It has become fashionable in some circles to not watch the State of the State or State of the Union (SOTU) performances by the governor and president.
It’s true that the typical “low-information voters” don’t benefit from watching, since they aren’t prepared to distinguish between reality and fantasy. However, this description doesn’t apply to us newspaper readers. We high-information voters can recognize the issues, note the nuances of expression, the confidence or uncertainty in the presentation, response from the audience and then from the opposition party — and this year, after SOTU, responses from various factions of the opposition party — what could be more fun?
OK, guys, never mind the root-canal analogy. Modern dentistry has made root canals painless. I figured all it took for me to get through the evening was popcorn and a few Cadbury Crème eggs. I’d planned to eat the first egg when Patrick referenced his proposed candy tax, but he never mentioned it. Did the Legislature already tell him his new taxes are dead on arrival this election year?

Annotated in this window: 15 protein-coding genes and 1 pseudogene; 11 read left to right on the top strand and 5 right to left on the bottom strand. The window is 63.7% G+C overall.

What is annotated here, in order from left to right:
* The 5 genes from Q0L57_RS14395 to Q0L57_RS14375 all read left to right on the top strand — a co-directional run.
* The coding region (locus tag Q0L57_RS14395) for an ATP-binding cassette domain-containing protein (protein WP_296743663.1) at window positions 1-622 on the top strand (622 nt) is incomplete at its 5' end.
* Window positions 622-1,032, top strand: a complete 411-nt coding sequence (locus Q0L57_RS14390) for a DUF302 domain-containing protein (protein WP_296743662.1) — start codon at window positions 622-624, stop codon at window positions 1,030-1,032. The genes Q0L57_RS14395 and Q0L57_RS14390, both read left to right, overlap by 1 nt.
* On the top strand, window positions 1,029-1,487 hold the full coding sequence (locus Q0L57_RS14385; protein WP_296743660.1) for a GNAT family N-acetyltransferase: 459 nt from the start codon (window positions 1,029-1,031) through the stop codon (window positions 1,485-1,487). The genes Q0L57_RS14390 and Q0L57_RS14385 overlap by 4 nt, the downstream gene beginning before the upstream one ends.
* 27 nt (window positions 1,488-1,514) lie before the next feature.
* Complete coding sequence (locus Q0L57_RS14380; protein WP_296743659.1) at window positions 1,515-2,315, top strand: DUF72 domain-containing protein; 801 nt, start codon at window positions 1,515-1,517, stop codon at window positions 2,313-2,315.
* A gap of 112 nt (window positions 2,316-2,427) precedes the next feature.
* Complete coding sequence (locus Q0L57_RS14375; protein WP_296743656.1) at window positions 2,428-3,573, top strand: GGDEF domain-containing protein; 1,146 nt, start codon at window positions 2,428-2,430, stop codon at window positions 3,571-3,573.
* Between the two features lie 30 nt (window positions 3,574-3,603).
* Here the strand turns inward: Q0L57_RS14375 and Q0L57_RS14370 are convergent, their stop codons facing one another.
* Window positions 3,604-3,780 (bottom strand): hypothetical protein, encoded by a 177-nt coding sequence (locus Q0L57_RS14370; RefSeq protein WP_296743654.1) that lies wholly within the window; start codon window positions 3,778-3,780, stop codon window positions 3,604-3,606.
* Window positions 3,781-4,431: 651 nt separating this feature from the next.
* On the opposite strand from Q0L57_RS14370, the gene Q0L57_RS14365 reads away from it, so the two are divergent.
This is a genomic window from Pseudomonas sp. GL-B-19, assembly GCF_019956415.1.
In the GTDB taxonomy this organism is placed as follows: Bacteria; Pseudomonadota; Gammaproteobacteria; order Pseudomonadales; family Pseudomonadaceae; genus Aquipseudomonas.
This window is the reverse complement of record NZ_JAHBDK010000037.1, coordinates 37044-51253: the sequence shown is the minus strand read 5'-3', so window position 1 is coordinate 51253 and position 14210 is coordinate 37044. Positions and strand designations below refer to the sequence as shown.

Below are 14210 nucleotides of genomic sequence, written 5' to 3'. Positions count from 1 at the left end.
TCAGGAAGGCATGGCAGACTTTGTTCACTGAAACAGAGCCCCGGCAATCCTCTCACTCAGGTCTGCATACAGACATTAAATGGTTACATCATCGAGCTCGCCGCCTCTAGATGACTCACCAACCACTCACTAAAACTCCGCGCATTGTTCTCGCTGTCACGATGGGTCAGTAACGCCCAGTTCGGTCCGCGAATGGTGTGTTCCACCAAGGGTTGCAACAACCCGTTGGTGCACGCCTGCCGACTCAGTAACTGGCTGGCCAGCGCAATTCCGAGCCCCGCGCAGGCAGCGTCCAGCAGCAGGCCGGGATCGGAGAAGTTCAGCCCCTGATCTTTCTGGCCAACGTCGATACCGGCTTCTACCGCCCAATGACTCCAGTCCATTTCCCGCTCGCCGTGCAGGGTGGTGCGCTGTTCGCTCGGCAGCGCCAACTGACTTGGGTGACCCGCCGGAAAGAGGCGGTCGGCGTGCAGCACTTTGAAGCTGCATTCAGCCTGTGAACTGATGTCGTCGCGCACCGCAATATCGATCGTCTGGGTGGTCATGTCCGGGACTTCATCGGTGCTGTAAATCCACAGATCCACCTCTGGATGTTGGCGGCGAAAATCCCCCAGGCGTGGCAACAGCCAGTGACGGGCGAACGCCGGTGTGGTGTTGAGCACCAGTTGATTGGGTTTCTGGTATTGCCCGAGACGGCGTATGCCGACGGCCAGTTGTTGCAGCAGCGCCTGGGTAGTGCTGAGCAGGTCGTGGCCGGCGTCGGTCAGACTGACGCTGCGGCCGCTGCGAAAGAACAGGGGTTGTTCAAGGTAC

I did notice that his popular 2006 campaign promise of “property tax relief” is now merely “hold the line on property taxes.”
It would have been fun if he’d mentioned his new $100,000 climate-change czar, expressing his concern about global warming on another freezing Boston night. But this was another thing from his budget that didn’t make the speech.
However, I did get a kick out of the juxtaposition of his two demands: to the Legislature, “raise the minimum wage,” and to the business community, “hire someone.” He doesn’t seem to understand the contradiction.
That’s the thing with Patrick. As much as I disagree with his $1 billion in tax increases, as well as those that the Legislature had sense enough not to do, like his proposed income tax rate hike, and to repeal, like his tax on computer services, he still strikes me as a pleasant person. I think that like most liberals, he’s generally clueless rather than dangerous.